[Editor’s Note: Today we have a guest post from reader Michael Raskin, who brings up a point that I think most of us have griped about at one time or another. Enjoy. — PL]
By Michael Raskin
There’s a lot of talk on Uni Watch about fonts and typography, but I’m not sure we’ve ever focused on my pet peeve: incorrect fonts on retired number banners. A prime example can be found here in South Florida, where I live: The Panthers’ banner for Roberto Luongo’s banner features a “1” that the team never wore, even though they got it right in the press conference and during the on-ice ceremony itself.
Here are some other examples:
The L.A. Kings had the right(ish) Gretzky font at the time of his number retirement but have now changed it, along with the team’s other banners, to a consistent (wrong) font:
- The Canucks have a long history of wrong or era-inappropriate fonts:
Sometimes a banner will have the wrong fonts and logos. Charles Barkley’s 76ers banner, for example, went up to the rafters with a logo he never wore (as well as a font they’ve never used). They revised the logo part, and then they did this (so Barkley has already had three different banner designs!):
In Seattle, Lauren Jackson’s original Storm banner was recently changed to a logo and font she never played under (although it’s hard to see in this photo, which was the best I could find):
Most of these problems break down into three categories
- A player from an earlier era gets a banner with the the team’s current font, which they never wore (Pavel Bure).
- A team keeps updating its banners to keep pace with their logo/color/brand changes. (Atlanta Hawks, Dallas Stars, L.A. Kings).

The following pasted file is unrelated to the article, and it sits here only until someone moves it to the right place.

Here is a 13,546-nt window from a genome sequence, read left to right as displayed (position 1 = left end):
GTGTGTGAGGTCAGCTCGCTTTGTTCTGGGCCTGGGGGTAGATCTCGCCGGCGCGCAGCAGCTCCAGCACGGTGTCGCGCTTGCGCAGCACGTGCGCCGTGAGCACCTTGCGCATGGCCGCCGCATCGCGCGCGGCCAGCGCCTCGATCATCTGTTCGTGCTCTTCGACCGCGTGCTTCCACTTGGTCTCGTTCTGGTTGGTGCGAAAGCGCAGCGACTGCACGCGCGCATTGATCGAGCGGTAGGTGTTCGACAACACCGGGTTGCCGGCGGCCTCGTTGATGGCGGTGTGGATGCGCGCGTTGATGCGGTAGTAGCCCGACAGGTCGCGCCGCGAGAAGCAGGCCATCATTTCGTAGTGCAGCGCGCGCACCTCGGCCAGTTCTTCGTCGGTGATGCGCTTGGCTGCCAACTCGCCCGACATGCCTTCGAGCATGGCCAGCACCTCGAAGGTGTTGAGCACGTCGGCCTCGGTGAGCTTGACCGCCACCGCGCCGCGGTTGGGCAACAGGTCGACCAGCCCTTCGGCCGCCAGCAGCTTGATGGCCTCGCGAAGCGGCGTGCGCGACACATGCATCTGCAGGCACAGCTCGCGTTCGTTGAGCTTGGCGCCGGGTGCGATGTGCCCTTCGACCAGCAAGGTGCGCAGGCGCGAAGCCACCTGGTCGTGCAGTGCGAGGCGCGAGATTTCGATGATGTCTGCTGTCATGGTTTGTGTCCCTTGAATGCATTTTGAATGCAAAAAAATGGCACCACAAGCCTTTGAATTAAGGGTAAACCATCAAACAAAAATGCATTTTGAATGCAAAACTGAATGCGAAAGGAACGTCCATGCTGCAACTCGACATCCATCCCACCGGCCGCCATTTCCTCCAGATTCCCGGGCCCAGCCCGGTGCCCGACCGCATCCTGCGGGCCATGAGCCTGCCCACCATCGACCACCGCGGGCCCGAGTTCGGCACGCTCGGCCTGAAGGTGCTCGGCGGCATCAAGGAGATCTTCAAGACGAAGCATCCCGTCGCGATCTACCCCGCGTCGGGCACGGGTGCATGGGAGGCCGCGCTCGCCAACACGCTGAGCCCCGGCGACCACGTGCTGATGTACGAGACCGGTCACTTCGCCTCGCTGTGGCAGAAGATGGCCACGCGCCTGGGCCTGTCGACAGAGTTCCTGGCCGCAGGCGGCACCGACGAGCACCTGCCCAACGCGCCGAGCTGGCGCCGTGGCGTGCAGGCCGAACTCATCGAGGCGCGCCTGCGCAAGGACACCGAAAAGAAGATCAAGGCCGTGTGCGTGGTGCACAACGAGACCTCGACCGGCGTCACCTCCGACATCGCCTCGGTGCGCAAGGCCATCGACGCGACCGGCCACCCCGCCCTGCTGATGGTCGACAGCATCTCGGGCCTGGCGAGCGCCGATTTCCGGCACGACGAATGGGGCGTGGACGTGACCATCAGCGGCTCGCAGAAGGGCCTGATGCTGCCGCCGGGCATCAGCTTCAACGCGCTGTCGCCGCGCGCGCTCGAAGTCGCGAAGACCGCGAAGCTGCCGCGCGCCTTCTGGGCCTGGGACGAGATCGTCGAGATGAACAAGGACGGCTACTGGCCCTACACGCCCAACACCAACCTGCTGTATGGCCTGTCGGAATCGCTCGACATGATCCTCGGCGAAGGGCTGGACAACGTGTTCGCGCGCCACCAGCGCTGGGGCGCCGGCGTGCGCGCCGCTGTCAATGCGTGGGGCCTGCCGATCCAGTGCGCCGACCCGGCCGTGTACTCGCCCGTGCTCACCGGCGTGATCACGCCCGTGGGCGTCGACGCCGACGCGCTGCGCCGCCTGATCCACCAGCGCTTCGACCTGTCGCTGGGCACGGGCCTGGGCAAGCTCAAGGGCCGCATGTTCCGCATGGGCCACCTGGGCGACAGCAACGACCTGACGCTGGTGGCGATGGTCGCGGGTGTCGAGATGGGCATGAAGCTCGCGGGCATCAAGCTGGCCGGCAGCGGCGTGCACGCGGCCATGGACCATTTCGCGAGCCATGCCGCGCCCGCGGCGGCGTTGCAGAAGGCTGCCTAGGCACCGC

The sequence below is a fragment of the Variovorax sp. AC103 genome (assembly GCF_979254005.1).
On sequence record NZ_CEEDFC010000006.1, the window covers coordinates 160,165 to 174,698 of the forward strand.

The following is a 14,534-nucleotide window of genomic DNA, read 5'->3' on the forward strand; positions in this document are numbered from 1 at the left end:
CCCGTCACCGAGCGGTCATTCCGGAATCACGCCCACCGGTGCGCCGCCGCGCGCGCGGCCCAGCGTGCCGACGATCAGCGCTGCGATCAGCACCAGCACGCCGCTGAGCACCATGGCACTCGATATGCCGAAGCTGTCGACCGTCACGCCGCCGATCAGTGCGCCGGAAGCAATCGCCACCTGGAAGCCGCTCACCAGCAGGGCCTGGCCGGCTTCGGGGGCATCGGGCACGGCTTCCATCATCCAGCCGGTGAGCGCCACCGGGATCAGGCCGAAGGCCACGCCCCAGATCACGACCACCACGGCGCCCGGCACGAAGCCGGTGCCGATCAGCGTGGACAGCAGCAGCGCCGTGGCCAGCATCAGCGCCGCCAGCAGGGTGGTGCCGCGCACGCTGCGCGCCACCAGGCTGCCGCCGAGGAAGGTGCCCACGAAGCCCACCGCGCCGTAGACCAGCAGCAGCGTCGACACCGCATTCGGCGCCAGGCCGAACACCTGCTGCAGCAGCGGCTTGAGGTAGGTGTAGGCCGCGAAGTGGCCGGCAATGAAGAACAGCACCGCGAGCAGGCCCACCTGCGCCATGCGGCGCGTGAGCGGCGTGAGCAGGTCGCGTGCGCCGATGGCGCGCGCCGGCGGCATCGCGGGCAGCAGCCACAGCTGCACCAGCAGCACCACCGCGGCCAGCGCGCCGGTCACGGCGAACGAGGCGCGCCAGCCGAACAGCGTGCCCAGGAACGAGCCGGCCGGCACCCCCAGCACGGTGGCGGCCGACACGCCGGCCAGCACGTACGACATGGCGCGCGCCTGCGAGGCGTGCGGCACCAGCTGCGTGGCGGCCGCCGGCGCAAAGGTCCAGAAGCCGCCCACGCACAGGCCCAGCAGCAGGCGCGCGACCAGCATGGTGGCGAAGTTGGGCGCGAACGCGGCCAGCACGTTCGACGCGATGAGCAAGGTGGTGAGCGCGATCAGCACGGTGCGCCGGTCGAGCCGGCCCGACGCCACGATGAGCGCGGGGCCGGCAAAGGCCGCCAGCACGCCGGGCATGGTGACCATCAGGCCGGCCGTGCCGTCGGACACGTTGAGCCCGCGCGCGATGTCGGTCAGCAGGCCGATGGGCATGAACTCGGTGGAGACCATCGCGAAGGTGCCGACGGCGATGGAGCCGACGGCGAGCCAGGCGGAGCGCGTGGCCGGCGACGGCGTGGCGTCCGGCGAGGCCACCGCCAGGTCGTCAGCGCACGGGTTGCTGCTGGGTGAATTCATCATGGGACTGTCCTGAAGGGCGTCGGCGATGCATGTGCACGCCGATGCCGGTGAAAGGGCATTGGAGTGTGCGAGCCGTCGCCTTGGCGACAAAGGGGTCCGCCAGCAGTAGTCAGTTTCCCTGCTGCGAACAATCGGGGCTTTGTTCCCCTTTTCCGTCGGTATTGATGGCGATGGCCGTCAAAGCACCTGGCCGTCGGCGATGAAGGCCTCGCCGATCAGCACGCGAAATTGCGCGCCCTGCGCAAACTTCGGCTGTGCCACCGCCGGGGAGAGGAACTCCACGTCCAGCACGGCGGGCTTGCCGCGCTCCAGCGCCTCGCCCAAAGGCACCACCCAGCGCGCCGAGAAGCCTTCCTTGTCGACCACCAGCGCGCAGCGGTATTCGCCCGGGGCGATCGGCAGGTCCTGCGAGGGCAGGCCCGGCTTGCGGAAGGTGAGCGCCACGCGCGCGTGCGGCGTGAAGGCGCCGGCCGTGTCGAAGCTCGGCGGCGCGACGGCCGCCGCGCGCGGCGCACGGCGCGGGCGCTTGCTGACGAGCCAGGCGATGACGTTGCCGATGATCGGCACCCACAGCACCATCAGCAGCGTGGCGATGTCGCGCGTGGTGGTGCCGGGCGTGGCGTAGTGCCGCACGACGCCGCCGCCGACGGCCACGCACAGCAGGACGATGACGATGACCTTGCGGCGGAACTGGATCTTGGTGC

- Numbers that should have been easy but they just blew it: Luongo, Patrick Ewing and Derek Harper.
Personally, I think the whole idea of changing a banner after the fact doesn’t feel right. Granted, I’ll never have my number retired for anything, but if I did, and I went through the ceremony, it would feel a little odd if I looked up years later to find they’d changed it to another color just because the team went through a redesign sometime after my number-retirement ceremony. Isn’t a retired number banner supposed to evoke a sense of “forever” or “eternity”? What’s the point if you’re going to keep changing the banner design?
I imagine there are numerous additional examples throughout sports but figured I’d get the conversation started.
Paul here. I love this topic, and I know there are sooooo many additional examples out there, so feel free to post them in today’s comments.
It seems like we could use a set of rules governing the designs of retired number banners. To me, it seems fairly simple and straightforward:
- Use the fonts, colors, and logos that the player wore during his time with the team.
- After following rule No. 1, don’t change the banner design. (If the banner gets old and ratty, just make a new one with the same design. Or better yet, make two or three identical banners to begin with, so you can have some in reserve if needed and you’ll know they were produced to the same specs.)
That’s it — done and done. I can imagine rare instances in which I team might need to deviate from these rules due to special circumstances (I wouldn’t expect or want the Guardians to maintain an old banner showing Chief Wahoo, for example, and I suppose moving to a new stadium or arena might sometimes require a different banner-display situation that could in turn require having new banners made), but they should at least try to at least stay true to the spirit of the rules.
Or at least that’s my take. What’s yours?